People with dementia benefit from goal-orientated therapy

Personalised cognitive rehabilitation therapy can help people with early stage dementia significantly improve their ability to engage in important everyday activities and tasks. | via ScienceDaily

A large-scale trial has found that cognitive rehabilitation leads to people seeing satisfying progress in areas that enable them to maintain their functioning and independence.

Cognitive rehabilitation involves a therapist working with the person with dementia and a family carer to identify issues where they would like to see improvements. Together, they set up to three goals, and the therapist helps to develop strategies to achieve these goals.

The goals participants chose were varied, as dementia affects people in a wide range of ways. Some participants wanted to find ways of staying independent, for example by learning or re-learning how to use household appliances or mobile phones. Some wanted to manage daily tasks better, and worked with therapists on developing strategies to prevent them burning their food when cooking meals. Others wanted to stay socially connected, and focussed on being able to remember details like the names of relatives or neighbours, or improving their ability to engage in conversation. Sometimes staying safe was important, so strategies focused on things like remembering to lock the door at home or withdrawing money safely from a cashpoint.

The Goal-oriented Cognitive Rehabilitation in Early-stage Alzheimer’s and Related Dementias: Multi-centre Single-blind Randomised Controlled Trial (GREAT) trial involved 475 people across eight sites in England and Wales. Half of them received ten cognitive rehabilitation sessions over three months, and the other half did not. The group receiving the therapy then took part in four “top-up” sessions over six months.

The researchers found that those who took part in the therapy showed significant improvement in the areas they had identified, after both the ten week and “top-up” sessions. Family carers agreed that their performance had improved. Both participants and carers were happier with the participants’ abilities in the areas identified.

Full story: University of Exeter. “People with dementia benefit from goal-oriented therapy: Personalized cognitive rehabilitation therapy can help people with early stage dementia significantly improve their ability to engage in important everyday activities and tasks.” ScienceDaily. | 18 July 2017.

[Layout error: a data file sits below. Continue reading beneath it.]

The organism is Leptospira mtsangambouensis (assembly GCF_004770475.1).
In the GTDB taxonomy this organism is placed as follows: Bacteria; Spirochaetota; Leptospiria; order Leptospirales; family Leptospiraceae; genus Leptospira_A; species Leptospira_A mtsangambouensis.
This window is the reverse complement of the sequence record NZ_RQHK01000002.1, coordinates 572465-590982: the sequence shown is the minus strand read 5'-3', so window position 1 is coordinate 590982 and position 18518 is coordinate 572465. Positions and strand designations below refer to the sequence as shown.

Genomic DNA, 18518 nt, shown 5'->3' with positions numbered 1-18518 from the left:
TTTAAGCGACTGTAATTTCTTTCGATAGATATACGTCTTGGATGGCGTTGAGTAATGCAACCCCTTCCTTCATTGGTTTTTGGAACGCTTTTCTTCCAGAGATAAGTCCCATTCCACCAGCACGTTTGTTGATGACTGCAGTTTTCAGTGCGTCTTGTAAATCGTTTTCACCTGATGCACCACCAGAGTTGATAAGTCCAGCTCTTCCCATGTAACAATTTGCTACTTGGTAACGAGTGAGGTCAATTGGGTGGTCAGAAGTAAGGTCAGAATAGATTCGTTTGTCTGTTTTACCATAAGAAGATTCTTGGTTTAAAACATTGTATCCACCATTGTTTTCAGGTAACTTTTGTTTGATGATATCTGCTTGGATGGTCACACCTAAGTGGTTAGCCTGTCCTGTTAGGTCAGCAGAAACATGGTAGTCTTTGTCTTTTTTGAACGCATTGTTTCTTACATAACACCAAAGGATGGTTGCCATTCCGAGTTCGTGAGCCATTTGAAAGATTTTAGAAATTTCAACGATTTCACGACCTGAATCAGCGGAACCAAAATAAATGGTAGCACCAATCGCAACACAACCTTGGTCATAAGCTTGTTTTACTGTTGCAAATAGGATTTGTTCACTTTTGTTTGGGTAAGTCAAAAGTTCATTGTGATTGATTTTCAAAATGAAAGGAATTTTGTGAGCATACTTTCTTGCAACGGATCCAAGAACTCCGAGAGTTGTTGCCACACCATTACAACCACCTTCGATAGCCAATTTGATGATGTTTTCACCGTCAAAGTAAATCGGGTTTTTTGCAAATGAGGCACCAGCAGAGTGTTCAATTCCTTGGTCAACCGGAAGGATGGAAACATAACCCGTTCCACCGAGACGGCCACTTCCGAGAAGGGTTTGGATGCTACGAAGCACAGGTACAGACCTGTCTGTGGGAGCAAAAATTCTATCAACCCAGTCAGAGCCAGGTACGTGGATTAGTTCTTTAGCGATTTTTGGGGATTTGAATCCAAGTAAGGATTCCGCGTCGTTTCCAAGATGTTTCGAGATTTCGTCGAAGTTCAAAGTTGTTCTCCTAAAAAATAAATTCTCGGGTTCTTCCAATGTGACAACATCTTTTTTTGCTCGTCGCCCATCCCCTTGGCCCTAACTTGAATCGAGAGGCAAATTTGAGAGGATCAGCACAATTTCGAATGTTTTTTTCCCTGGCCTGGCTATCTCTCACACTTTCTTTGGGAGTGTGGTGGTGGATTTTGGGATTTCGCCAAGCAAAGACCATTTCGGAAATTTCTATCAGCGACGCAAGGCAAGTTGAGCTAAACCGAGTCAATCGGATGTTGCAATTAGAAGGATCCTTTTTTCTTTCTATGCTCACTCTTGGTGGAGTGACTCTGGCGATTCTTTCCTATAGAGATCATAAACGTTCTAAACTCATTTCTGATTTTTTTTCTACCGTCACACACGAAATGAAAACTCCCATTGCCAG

Detecting Alzheimer’s disease before symptoms emerge

Cognitive tests can detect early Alzheimer’s disease in older adults without symptoms according to a new study. | Neuropsychology Review | via ScienceDaily

A new study led by Duke Han, suggests that cognitive tests are able to detect early Alzheimer’s in people without symptoms. Han and his colleagues conducted a meta-analysis of 61 studies to explore whether neuropsychological tests can identify early Alzheimer’s disease in adults over 50 with normal cognition.

The study, which was published in Neuropsychology Review, found that people who had amyloid plaques performed worse on neuropsychological tests of global cognitive function, memory, language, visuospatial ability, processing speed and attention/working memory/executive function than people who did not have amyloid plaques.

The study also found that people with tau pathology or neurodegeneration performed worse on memory tests than people with amyloid plaques. Amyloid plaques and tau pathology were confirmed by PET scan or cerebrospinal fluid analysis.

Han believes that the study results provide a solid argument for incorporating cognitive testing into routine, annual checkups for older people.

Full story at ScienceDaily

Article reference: S. Duke Han et al. Detectable Neuropsychological Differences in Early Preclinical Alzheimer’s Disease: A Meta-Analysis. Neuropsychology Review, 2017


Care-planning intervention for people living with early-stage dementia

Orsulic-Jeras, S.  et al. The SHARE program for dementia: Implementation of an early-stage dyadic care-planning intervention. Dementia. Published online before print October 13, 2016.



This article describes the implementation of SHARE (Support, Health, Activities, Resources, and Education), a counseling-based care-planning intervention for persons living with early-stage dementia and their family caregivers (CGs).

The foundation of SHARE is built upon assessing and documenting the person living with dementia’s care values and preferences for future care. Using the SHARE approach, CGs are given an opportunity to achieve an understanding of their loved one’s desires before the onset of disease progression when the demand for making care decisions is high.